2010 California Senate Election, Democratic Primary

First off, let me say that I have no problems whatsoever with incumbent Democratic Senator Barbara Boxer.  She’s a great liberal Democrat, one of the few true liberals in the Senate, with a virtually perfect progressive voting record, and I value her being there.  That said, I’m always looking to vote for the left-most candidates, especially if they won’t win (so I can get away with it without endangering an already-good candidate), so when I learned there were two challengers to Boxer in the June 8 primary, I decided to investigate and see if either were running against her from the left.

 

The first challenger, Brian Quintana, was easily ruled out by his weak ass Issues page.  The second challenger, Robert M. “Mickey” Kaus, was a different story.  His website is incredibly detailed and pleasantly frank, straightforward and detailed – which is what I would expect from a professional blogger.  He doesn’t beat around the bush or dumb down his positions – he states exactly what he believed in, and expresses admiration for others who do.  And believe me, I greatly appreciate that.  That said, I do need to evaluate what he says and judge him on those merits.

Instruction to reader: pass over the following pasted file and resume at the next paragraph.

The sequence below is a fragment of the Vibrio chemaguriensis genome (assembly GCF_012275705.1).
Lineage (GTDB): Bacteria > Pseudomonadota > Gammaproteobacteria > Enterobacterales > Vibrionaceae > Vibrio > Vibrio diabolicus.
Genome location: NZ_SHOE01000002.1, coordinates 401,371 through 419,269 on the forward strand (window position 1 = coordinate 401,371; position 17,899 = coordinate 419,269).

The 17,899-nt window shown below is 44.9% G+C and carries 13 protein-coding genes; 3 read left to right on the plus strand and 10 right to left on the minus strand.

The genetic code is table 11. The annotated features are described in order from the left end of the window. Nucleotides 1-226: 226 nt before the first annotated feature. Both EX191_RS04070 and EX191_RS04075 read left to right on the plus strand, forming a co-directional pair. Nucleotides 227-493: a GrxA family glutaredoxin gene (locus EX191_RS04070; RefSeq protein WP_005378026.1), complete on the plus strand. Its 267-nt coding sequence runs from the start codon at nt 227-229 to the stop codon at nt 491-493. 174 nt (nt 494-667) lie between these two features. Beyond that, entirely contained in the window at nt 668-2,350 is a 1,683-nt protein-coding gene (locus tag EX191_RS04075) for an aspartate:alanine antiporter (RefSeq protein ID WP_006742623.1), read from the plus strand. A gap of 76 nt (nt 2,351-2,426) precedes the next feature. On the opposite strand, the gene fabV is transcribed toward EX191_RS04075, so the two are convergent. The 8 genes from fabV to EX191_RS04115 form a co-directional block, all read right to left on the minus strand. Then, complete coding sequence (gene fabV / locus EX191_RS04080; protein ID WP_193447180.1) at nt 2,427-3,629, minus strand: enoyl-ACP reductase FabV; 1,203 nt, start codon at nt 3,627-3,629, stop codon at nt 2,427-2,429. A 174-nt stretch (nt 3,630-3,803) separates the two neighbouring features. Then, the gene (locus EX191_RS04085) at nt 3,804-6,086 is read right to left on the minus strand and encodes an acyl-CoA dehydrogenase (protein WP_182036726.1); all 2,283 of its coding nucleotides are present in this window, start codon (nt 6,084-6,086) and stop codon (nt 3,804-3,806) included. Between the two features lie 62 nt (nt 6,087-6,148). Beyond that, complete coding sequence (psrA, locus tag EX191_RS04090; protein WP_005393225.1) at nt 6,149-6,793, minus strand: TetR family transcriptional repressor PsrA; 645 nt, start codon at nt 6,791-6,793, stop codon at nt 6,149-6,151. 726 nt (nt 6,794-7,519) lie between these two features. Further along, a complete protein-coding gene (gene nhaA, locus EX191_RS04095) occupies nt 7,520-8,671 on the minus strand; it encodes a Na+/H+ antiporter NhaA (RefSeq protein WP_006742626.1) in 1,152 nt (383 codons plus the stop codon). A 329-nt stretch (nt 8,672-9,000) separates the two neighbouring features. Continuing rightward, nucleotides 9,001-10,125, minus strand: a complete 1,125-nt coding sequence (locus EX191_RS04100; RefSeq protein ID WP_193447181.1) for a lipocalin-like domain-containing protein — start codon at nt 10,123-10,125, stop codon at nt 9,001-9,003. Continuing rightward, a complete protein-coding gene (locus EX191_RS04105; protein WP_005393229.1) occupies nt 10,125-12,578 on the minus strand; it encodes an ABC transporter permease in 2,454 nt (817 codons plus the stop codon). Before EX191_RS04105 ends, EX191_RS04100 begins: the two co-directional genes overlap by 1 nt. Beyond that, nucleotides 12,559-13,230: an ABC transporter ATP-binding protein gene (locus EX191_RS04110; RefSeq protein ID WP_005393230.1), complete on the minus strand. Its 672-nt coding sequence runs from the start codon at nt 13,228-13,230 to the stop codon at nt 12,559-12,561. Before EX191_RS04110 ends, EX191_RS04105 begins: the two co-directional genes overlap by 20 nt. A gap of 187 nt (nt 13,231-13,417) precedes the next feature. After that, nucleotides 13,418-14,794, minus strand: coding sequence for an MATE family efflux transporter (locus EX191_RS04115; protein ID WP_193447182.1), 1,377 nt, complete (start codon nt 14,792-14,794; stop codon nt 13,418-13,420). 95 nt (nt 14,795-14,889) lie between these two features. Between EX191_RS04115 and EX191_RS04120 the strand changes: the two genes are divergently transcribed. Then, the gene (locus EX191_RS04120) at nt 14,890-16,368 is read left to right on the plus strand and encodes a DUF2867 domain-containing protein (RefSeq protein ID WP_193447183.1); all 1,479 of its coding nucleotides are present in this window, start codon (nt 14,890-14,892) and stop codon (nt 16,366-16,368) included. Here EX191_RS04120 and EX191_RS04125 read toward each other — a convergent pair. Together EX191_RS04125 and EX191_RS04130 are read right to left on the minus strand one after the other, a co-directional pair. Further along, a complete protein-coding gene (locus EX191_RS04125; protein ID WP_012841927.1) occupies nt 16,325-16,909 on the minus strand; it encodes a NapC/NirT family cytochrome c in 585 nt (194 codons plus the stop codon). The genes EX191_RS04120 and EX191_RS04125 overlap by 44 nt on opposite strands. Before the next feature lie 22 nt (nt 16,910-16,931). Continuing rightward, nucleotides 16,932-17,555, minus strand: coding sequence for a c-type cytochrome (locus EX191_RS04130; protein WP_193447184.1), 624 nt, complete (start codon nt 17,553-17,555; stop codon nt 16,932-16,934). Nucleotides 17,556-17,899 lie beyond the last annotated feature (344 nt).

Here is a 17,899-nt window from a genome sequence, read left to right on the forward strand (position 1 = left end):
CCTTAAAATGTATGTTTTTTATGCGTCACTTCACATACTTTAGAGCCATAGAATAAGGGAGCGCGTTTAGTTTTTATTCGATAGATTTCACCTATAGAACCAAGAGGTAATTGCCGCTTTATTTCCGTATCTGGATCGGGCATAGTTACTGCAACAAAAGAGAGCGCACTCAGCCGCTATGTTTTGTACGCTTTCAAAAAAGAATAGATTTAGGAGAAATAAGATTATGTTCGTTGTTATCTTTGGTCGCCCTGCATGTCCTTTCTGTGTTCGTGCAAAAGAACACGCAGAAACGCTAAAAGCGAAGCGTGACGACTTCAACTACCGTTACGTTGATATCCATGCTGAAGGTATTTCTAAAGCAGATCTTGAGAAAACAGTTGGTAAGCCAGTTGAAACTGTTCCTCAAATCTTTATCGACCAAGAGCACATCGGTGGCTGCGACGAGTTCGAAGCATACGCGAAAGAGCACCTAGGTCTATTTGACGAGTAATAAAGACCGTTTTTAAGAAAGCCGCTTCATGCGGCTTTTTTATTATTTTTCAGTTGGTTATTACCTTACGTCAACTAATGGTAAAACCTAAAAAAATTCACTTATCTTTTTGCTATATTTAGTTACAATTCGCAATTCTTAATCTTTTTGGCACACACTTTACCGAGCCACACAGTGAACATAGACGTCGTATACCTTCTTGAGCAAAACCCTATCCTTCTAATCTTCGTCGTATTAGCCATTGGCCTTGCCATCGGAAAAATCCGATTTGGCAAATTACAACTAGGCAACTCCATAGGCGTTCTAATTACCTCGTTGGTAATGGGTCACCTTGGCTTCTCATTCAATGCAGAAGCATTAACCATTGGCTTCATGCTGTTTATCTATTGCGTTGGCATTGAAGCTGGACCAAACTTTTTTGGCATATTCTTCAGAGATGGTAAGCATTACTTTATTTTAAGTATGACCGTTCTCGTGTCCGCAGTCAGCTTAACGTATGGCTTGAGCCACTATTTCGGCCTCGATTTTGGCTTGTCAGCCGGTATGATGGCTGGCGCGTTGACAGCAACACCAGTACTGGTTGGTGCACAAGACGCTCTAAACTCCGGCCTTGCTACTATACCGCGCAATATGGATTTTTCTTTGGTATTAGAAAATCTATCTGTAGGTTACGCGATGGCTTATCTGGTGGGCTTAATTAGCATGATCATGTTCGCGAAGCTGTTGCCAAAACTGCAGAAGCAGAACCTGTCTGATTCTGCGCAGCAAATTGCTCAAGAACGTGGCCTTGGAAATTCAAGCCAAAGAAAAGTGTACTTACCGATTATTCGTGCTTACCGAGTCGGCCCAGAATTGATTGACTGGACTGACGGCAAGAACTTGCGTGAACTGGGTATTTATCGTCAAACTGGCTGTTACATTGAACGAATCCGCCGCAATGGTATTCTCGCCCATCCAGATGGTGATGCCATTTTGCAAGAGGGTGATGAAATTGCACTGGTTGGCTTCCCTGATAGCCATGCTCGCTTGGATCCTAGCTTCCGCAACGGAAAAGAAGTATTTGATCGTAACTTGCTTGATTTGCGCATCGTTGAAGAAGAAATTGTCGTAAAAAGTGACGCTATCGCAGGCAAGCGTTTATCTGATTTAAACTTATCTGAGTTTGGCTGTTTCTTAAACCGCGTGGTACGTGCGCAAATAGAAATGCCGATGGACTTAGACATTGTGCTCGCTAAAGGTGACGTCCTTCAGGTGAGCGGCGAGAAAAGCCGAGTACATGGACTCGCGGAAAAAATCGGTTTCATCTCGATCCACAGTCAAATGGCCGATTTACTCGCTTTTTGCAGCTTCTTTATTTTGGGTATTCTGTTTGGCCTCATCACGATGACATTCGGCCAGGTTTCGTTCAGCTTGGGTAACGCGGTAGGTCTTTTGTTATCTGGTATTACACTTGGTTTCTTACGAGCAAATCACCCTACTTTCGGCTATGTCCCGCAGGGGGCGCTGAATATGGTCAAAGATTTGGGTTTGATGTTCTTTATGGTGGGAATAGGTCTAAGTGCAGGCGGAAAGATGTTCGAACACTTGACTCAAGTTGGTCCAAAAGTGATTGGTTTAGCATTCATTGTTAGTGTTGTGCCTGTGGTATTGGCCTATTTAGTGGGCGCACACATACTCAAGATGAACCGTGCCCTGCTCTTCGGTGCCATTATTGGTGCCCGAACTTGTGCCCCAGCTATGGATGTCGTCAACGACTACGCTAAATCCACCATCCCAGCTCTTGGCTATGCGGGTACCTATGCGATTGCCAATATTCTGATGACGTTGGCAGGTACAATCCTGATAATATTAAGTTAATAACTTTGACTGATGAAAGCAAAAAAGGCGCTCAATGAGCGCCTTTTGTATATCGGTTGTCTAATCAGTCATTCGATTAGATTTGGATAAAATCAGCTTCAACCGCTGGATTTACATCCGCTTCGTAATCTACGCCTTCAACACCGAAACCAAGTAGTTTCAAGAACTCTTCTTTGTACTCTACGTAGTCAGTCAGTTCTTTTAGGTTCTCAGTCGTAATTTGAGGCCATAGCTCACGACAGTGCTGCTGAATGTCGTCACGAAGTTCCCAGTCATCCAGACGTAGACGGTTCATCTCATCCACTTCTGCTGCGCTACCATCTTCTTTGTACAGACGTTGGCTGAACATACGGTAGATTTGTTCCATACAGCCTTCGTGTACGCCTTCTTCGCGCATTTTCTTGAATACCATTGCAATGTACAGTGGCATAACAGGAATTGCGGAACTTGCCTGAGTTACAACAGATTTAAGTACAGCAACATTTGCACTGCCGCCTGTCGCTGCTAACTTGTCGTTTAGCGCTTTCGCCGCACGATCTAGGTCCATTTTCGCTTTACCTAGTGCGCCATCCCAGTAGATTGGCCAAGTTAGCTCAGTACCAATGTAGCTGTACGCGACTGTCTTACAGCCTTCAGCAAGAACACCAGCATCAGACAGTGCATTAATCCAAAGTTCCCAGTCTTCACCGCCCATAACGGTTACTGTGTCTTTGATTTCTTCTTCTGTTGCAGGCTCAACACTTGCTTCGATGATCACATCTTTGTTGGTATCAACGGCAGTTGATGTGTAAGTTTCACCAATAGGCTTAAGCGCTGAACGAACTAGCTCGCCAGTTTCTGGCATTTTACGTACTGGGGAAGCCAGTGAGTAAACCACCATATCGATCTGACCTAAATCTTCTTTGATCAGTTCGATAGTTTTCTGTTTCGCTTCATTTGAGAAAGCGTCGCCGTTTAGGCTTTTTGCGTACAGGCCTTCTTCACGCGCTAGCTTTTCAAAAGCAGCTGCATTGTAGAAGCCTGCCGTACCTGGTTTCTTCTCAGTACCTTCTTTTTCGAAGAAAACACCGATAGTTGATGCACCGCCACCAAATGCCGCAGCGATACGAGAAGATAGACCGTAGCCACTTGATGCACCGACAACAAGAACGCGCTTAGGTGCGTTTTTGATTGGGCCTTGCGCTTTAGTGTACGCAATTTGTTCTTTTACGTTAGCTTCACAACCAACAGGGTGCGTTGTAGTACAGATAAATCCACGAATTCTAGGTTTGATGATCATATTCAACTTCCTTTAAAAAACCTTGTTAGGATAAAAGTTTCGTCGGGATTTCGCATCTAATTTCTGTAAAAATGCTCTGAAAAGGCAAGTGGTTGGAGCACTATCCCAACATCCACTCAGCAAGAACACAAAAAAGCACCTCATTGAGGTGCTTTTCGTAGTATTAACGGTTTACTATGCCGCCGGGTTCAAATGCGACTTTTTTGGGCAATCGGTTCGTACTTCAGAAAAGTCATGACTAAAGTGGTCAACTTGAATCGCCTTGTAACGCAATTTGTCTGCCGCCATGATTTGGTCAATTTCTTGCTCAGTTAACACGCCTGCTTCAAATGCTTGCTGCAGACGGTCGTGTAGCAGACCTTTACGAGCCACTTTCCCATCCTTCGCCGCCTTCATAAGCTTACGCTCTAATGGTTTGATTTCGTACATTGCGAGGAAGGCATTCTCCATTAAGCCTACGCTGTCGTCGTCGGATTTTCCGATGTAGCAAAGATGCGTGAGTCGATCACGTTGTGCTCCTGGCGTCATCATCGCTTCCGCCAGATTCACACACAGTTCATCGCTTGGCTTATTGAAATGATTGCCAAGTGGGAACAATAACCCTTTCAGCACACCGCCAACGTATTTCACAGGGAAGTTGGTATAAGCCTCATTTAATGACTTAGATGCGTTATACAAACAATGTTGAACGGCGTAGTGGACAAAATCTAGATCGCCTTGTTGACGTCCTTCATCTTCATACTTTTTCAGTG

On the positive side, Kaus actually talks ideologically about the role of government: “What Reagan didn’t admit–and as a Republican, couldn’t admit–was that in order to achieve this American type of equality, we need an active and effective government. (emphasis his!)”  He relishes being open about defying orthodoxy, which as a principle I always appreciate.  He clearly states why he’s running, as so few candidates do.  Many of his issue positions are wonderfully simple and liberal: for the public option and open to Medicare Buy-in (though also for Obamacare and silent on Medicare for All), for a WPA-style jobs/public works program, for a simple carbon tax instead of cap-and-trade, for marriage equality, and against offshore drilling.

 

That said, unfortunately it doesn’t seem like Kaus, a self-described neoliberal, is running on Boxer’s left so much as on her right.  His much-vaunted rebellions against Democratic Party orthodoxy are all on the right.  His two biggest issues are reducing the influence of labor unions and preventing any kind of immigration amnesty until the borders are secured.